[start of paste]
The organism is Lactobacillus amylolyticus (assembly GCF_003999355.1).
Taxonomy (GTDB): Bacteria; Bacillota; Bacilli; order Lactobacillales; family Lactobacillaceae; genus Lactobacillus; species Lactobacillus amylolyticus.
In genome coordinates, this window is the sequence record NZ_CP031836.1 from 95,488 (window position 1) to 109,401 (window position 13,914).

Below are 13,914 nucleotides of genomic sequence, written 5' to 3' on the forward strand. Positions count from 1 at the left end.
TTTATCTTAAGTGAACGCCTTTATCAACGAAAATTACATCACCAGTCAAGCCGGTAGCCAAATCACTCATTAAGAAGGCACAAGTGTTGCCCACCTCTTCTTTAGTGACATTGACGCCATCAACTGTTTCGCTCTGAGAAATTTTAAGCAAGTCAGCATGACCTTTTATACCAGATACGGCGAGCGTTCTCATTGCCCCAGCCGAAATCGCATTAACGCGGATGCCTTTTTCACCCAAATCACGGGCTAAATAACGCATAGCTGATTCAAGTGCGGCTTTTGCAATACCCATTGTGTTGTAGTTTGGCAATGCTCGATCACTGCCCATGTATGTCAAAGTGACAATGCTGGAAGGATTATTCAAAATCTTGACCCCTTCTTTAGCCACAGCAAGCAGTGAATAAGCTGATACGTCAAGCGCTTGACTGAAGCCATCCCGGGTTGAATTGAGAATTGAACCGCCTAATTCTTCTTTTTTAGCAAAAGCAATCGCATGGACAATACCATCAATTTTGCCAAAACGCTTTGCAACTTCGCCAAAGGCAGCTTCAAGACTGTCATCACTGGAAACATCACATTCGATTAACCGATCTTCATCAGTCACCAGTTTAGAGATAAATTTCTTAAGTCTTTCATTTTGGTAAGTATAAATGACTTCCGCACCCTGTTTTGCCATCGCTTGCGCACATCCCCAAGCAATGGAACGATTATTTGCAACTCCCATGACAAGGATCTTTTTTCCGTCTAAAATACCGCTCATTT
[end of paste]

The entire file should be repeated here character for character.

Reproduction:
The organism is Lactobacillus amylolyticus (assembly GCF_003999355.1).
Taxonomy (GTDB): Bacteria; Bacillota; Bacilli; order Lactobacillales; family Lactobacillaceae; genus Lactobacillus; species Lactobacillus amylolyticus.
In genome coordinates, this window is the sequence record NZ_CP031836.1 from 95,488 (window position 1) to 109,401 (window position 13,914).

Below are 13,914 nucleotides of genomic sequence, written 5' to 3' on the forward strand. Positions count from 1 at the left end.
TTTATCTTAAGTGAACGCCTTTATCAACGAAAATTACATCACCAGTCAAGCCGGTAGCCAAATCACTCATTAAGAAGGCACAAGTGTTGCCCACCTCTTCTTTAGTGACATTGACGCCATCAACTGTTTCGCTCTGAGAAATTTTAAGCAAGTCAGCATGACCTTTTATACCAGATACGGCGAGCGTTCTCATTGCCCCAGCCGAAATCGCATTAACGCGGATGCCTTTTTCACCCAAATCACGGGCTAAATAACGCATAGCTGATTCAAGTGCGGCTTTTGCAATACCCATTGTGTTGTAGTTTGGCAATGCTCGATCACTGCCCATGTATGTCAAAGTGACAATGCTGGAAGGATTATTCAAAATCTTGACCCCTTCTTTAGCCACAGCAAGCAGTGAATAAGCTGATACGTCAAGCGCTTGACTGAAGCCATCCCGGGTTGAATTGAGAATTGAACCGCCTAATTCTTCTTTTTTAGCAAAAGCAATCGCATGGACAATACCATCAATTTTGCCAAAACGCTTTGCAACTTCGCCAAAGGCAGCTTCAAGACTGTCATCACTGGAAACATCACATTCGATTAACCGATCTTCATCAGTCACCAGTTTAGAGATAAATTTCTTAAGTCTTTCATTTTGGTAAGTATAAATGACTTCCGCACCCTGTTTTGCCATCGCTTGCGCACATCCCCAAGCAATGGAACGATTATTTGCAACTCCCATGACAAGGATCTTTTTTCCGTCTAAAATACCGCTCATTT